Peptidoglycan: microbiota’s messenger to host immunity

Microbiota-derived peptidoglycan, a component of the bacterial cell wall , is ubiquitously present in human blood and plays an important role in host immune response and autoimmune disease.
Published in Microbiology
Peptidoglycan: microbiota’s messenger to host immunity

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So often in science, discoveries are made when we are trying to solve one puzzle but stumble upon something unexpected. During the early years of the 2000s, my laboratory was painstakingly fractionating liters after liters of human serum in hopes to decipher the ‘magic potion’ that trigger the invasive growth of the human fungal pathogen Candida albicans (1,2). We discovered a molecule that carries the hallmark of bacterial peptidoglycan (PGN). This finding surprised everyone and, understandably, aroused suspicion of sample contamination. At that time, well before the start of the Human Microbiome Project, the existence of bacterium-derived substances in the blood of healthy people was not yet readily accepted.

A decade later, it is now widely accepted that the human body is home to trillions of bacteria that continuously release small molecules that can enter the host circulatory system (3). PGN subunits, released by most bacteria during cell wall remodeling and recycling  (4), are especially interesting because they have long been known to possess diverse signaling activities such as immunostimulation, sleep promotion, and fever induction (5). Our findings of PGN in the blood of healthy people raised fundamental questions regarding its possible roles in influencing host physiology. Also, the circulating PGN could potentially provide a mechanism by which the host microbiota extends its impact to sterile extra-intestinal organs.

To develop tools to investigate the roles of PGN in mammalian hosts, we successfully produced a high-affinity monoclonal antibody, named 2E7, that targets muramyl-L-alanyl-D-isoglutamine (called MDP in short), a conserved and minimal immunostimulatory structure of PGN (6). This antibody allows us to detect, quantify, and neutralize PGN. Applying a 2E7-based ELISA to the analysis of serum samples from hundreds of healthy donors led to two illuminating findings. First,  PGN is ubiquitously present in the blood; and second, the concentration of circulating PGN varies over a broad range between individuals while remaining relatively stable in each person.

To investigate the role of the circulating PGN, we increased its level in mice by implanting an osmotic pump that slowly released PGN subunits and reduced it by intraperitoneal injection with 2E7.  To see the consequence, we examined the effect on the development of autoimmune arthritis. While increasing the level of circulating PGN accelerated disease development as we expected, a single injection of 2E7 before disease induction completely suppressed the appearance of the symptoms. 2E7 exhibited a similar effect on experimental autoimmune encephalomyelitis in mice. The results strongly indicate that circulating PGN plays a critical role in determining the intensity of host immune response.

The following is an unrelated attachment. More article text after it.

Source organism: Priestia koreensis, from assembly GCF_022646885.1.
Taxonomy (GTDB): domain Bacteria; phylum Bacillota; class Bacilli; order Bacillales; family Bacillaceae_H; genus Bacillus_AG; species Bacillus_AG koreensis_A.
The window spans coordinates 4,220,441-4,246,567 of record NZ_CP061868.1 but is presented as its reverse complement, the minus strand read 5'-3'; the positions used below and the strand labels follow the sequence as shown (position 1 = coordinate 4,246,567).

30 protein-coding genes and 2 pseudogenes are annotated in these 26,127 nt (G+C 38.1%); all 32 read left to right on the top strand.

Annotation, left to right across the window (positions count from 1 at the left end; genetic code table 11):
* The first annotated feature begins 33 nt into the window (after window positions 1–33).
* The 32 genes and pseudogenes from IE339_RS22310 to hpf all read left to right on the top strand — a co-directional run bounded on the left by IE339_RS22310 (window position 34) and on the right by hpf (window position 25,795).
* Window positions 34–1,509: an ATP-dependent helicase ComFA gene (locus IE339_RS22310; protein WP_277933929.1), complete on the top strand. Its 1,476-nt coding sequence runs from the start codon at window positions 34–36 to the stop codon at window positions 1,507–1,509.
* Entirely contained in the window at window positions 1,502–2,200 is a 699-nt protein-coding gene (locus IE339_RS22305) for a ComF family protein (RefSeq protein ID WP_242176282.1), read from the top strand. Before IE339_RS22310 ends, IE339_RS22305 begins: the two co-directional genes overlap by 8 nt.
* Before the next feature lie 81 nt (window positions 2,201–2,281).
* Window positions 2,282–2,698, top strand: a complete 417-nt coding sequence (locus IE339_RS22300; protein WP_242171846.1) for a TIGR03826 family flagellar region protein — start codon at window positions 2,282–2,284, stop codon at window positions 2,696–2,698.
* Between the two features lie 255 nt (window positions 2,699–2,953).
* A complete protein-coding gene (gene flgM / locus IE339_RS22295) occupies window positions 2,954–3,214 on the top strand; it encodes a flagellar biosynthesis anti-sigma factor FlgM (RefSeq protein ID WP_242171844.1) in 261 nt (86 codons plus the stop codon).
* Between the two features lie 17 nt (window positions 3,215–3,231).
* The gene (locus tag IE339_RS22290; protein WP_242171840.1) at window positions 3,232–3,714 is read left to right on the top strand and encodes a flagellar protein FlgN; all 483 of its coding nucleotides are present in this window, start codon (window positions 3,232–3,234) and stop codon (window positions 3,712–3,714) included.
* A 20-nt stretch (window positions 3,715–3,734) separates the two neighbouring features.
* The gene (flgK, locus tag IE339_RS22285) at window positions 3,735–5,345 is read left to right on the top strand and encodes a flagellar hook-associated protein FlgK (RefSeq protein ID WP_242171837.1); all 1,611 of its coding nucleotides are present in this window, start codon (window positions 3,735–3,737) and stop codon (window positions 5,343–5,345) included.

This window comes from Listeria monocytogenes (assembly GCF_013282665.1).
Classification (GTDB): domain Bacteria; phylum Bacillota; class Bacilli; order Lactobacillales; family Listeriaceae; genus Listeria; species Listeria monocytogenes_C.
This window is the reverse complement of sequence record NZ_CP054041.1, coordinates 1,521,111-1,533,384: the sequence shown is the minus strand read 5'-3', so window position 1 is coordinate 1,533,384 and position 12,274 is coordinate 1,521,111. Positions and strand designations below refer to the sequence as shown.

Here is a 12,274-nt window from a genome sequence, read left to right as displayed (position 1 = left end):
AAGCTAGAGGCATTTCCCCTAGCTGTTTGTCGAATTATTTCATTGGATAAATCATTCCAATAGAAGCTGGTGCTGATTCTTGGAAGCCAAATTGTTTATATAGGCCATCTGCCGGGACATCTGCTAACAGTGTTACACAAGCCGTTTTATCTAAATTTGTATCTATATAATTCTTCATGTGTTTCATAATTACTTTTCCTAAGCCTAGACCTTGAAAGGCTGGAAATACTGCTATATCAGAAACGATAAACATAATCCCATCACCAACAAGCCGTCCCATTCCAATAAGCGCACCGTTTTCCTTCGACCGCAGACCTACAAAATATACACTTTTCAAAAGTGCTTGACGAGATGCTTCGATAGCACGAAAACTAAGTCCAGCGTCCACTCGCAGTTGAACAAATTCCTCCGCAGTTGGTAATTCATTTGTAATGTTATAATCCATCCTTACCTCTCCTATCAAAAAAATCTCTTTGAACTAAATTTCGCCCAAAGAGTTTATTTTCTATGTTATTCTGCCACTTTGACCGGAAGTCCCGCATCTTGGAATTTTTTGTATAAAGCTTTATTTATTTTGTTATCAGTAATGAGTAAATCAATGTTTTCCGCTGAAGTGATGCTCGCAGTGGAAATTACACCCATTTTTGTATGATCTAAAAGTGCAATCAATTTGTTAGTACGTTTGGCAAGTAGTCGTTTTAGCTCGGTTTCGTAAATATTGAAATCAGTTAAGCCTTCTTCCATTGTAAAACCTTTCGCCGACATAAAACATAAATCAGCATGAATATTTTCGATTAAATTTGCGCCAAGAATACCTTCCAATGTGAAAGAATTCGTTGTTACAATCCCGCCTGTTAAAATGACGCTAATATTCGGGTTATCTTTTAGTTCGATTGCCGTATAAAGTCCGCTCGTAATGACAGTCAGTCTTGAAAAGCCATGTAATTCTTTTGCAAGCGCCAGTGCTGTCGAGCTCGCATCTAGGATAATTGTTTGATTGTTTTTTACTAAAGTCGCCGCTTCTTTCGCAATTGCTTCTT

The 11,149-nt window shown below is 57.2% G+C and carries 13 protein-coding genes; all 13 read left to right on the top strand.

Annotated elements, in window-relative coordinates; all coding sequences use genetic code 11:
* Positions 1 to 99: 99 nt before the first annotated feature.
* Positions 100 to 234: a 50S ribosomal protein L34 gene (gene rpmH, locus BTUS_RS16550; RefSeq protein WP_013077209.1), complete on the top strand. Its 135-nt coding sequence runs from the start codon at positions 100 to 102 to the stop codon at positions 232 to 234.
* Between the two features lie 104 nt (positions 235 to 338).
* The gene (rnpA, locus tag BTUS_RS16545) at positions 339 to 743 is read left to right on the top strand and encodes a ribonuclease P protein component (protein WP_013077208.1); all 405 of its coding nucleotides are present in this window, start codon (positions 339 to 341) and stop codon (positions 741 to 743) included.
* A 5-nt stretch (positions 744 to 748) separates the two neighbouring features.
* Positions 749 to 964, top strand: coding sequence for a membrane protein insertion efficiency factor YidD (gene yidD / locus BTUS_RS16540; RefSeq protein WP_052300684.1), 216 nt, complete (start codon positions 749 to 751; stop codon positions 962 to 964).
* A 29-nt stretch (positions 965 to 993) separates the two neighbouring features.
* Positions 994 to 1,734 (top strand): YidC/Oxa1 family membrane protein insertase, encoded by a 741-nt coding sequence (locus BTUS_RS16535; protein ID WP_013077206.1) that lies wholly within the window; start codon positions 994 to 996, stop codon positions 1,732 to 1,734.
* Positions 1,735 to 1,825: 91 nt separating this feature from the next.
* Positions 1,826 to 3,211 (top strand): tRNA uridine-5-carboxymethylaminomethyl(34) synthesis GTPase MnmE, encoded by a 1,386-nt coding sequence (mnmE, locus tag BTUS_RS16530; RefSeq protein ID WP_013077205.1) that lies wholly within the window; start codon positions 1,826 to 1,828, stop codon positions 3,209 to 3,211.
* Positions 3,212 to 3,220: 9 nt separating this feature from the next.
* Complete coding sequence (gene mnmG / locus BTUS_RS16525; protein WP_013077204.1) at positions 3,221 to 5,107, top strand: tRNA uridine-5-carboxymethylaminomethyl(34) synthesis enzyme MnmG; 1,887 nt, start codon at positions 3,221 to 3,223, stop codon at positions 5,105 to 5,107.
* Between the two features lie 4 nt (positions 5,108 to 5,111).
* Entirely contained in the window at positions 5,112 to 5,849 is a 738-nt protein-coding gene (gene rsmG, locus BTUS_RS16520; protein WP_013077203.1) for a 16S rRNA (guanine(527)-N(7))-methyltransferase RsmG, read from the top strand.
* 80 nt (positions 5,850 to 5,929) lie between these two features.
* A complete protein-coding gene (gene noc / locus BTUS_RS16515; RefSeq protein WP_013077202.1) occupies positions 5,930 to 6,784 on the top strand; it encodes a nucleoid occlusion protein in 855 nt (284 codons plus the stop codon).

We hypothesize that through eons of symbiotic interaction and coevolution of bacteria and their hosts, circulating PGN subunits have become an integral regulator of the host immunity. In the future, systemic PGN could serve as a biomarker as well as a therapeutic target for autoimmune disease. Strategies to alter PGN levels may lead to new therapeutic approaches against immune-mediated disorders.


(1) Xu, X. L. et al. Bacterial peptidoglycan triggers Candida albicans hyphal growth by directly activating the adenylyl cyclase Cyr1p. Cell Host Microbe 4, 28-39 (2008).

(2) Y Wang and Xu XL. Bacterial peptidoglycan-derived molecules activate Candida albicans hyphal growth.  Commun Integr Biol 1, 137-139 (2008).

(3) Schroeder, B. O. & Backhed, F. Signals from the gut microbiota to distant organs in physiology and disease. Nat Med 22, 1079-1089, 1079-1089 (2016).

(4) Johnson, J. W., Fisher, J. F. & Mobashery, S. Bacterial cell-wall recycling. Ann N Y Acad Sci 1277, 54-75 (2013).

(5) Cloud-Hansen, K. A. et al. Breaching the great wall: peptidoglycan and microbial interactions. Nat Rev Microbiol 4, 710-716 (2006).

(6) Kotani, S., Watanabe, Y., Kinoshita, F., Shimono, T. & Morisaki, I. Immunoadjuvant activities of synthetic N-acetyl-muramyl-peptides or -amino acids. Biken J 18, 105-111 (1975).

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